Record largemouth bass catch sparks excitement at Watts Bar Reservoir
Published 10:47 am Wednesday, November 8, 2023
RHEA COUNTY – Watts Bar Reservoir, a popular angler’s paradise since its creation in 1942, has upheld its reputation as a consistent bass fishery, as affirmed by decades of data collection. Reservoir biologists are now optimistic that a recent remarkable catch could be attributed to the diligent Florida largemouth bass stocking efforts initiated in 2015.
The remarkable catch in question was made by Randy Miller, a Spring City resident, who reeled in an astonishing 11.22-pound largemouth bass from the depths of the reservoir. Eager to share his once-in-a-lifetime catch, Miller promptly forwarded a photo of the colossal bass to the reservoir biologist, Mike Jolley.
Jolley, a seasoned professional with over three decades of experience, possesses an intimate understanding of Watts Bar Reservoir, having spent his formative years on its waters. Jolley expressed, “We regularly conduct thorough assessments of our reservoir fisheries, including Watts Bar, to gauge the overall health of population dynamics. Some anglers have expressed concerns about the status of the bass fishery in this lake. I am delighted to report that Watts Bar has consistently proven to be a thriving fishery, supported by our long-term, routine data collection efforts.”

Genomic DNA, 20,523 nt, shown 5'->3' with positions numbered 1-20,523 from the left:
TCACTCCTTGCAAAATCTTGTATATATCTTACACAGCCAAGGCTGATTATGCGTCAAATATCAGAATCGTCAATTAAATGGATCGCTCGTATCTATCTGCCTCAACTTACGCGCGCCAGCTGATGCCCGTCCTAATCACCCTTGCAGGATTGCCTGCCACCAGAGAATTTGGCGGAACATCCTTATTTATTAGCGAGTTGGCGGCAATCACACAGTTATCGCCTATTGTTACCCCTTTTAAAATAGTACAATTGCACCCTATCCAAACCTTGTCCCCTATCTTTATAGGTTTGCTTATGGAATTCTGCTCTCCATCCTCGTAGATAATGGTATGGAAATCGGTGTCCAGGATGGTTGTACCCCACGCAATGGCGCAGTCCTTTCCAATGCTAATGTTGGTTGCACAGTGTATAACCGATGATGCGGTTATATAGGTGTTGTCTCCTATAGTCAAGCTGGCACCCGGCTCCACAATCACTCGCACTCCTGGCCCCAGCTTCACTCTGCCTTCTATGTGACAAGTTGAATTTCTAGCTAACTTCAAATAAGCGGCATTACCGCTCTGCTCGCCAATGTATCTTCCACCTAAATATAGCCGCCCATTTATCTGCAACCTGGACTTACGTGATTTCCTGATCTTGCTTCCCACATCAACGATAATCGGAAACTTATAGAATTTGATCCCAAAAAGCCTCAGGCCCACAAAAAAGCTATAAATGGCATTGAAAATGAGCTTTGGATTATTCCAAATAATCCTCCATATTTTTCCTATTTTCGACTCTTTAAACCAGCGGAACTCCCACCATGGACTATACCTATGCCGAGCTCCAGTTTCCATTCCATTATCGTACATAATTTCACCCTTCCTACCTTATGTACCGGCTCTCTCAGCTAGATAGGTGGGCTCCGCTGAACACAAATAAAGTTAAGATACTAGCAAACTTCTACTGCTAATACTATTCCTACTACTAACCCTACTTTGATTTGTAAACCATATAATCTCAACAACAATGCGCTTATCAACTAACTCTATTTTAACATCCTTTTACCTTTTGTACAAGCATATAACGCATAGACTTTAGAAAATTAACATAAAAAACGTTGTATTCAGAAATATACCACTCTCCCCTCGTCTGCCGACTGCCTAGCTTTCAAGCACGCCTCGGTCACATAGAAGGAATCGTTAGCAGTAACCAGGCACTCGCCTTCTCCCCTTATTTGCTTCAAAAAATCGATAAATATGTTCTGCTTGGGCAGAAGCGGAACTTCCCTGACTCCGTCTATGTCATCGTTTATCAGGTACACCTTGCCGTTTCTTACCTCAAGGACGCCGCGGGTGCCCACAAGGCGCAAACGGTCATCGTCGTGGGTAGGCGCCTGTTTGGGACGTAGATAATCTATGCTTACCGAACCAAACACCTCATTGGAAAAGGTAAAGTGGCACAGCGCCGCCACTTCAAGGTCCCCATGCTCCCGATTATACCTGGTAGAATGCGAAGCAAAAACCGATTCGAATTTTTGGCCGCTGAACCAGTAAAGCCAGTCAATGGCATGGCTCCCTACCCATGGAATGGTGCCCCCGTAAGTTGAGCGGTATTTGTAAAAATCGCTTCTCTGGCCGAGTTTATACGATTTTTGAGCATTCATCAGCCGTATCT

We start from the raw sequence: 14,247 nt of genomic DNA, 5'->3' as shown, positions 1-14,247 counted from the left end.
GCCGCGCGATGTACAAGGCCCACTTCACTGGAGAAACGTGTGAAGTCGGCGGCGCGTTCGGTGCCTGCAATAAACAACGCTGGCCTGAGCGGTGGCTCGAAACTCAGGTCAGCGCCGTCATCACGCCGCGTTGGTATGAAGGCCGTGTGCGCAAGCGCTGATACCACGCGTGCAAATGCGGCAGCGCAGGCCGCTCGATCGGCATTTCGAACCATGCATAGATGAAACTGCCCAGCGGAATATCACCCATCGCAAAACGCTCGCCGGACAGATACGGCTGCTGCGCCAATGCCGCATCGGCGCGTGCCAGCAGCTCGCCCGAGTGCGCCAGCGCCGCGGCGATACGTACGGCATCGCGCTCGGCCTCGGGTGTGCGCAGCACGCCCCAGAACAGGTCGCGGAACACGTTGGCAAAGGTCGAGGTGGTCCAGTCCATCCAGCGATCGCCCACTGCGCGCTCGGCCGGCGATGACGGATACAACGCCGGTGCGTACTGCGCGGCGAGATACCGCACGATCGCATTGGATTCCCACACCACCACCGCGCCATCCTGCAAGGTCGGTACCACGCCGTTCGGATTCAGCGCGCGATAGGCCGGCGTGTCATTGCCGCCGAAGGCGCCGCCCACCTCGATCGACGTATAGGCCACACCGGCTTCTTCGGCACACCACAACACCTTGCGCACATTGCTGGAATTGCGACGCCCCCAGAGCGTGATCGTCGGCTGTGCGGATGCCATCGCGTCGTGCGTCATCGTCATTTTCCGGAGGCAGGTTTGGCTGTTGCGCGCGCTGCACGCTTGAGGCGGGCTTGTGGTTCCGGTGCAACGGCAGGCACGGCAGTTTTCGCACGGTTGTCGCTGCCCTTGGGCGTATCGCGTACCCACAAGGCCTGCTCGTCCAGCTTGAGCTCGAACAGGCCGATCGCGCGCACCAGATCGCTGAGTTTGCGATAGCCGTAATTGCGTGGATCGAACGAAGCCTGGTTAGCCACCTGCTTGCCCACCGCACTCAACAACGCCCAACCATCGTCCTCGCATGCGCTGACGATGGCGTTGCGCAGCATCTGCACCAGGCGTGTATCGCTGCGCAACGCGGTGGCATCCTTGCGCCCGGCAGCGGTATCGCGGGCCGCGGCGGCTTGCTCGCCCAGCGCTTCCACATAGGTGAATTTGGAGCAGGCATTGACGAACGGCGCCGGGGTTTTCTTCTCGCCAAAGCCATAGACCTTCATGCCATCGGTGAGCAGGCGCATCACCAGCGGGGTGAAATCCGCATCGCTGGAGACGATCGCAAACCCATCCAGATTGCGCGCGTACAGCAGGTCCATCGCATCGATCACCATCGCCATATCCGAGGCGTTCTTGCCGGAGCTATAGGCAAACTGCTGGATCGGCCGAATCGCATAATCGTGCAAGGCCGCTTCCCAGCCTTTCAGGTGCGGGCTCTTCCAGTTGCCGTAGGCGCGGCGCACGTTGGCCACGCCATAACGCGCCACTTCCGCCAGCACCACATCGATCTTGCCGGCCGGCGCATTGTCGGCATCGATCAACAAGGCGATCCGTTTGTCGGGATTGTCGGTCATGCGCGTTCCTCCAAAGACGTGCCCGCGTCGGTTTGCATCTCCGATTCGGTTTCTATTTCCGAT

The Tennessee Wildlife Resources Agency (TWRA) reservoir crews play a crucial role in monitoring the reservoir’s fisheries. They perform yearly creel and electrofishing surveys across the entire expanse of the lake. Moreover, these dedicated crews have diligently introduced one million Florida largemouth bass fingerlings into the reservoir since the inception of the stocking program in 2015. Jolley enthusiastically declared, “In all my years in this field, I have never witnessed a largemouth of this magnitude caught in our reservoir, and I am eager to witness more such successes.”
Over time, reservoirs can face various challenges, such as sedimentation, which can bury crucial rocky spawning areas and insect habitats. Nutrient levels may decline, and fish habitat can deteriorate. To address these concerns, reservoir crews have been implementing habitat improvement initiatives on a rotational basis, which includes the construction and placement of 250 new structures. These structures will benefit a range of fish species at different life stages and also provide anglers with attractive fishing targets.
With the arrival of fall, anglers have an excellent opportunity to explore the reservoir’s abundant offerings. As bass resume their springtime patterns, they become more accessible targets, and the waterways become less congested. However, anglers are reminded to adhere to safe boating practices. Additional information on fishing and boating in Tennessee can be found at tnwildlife.org.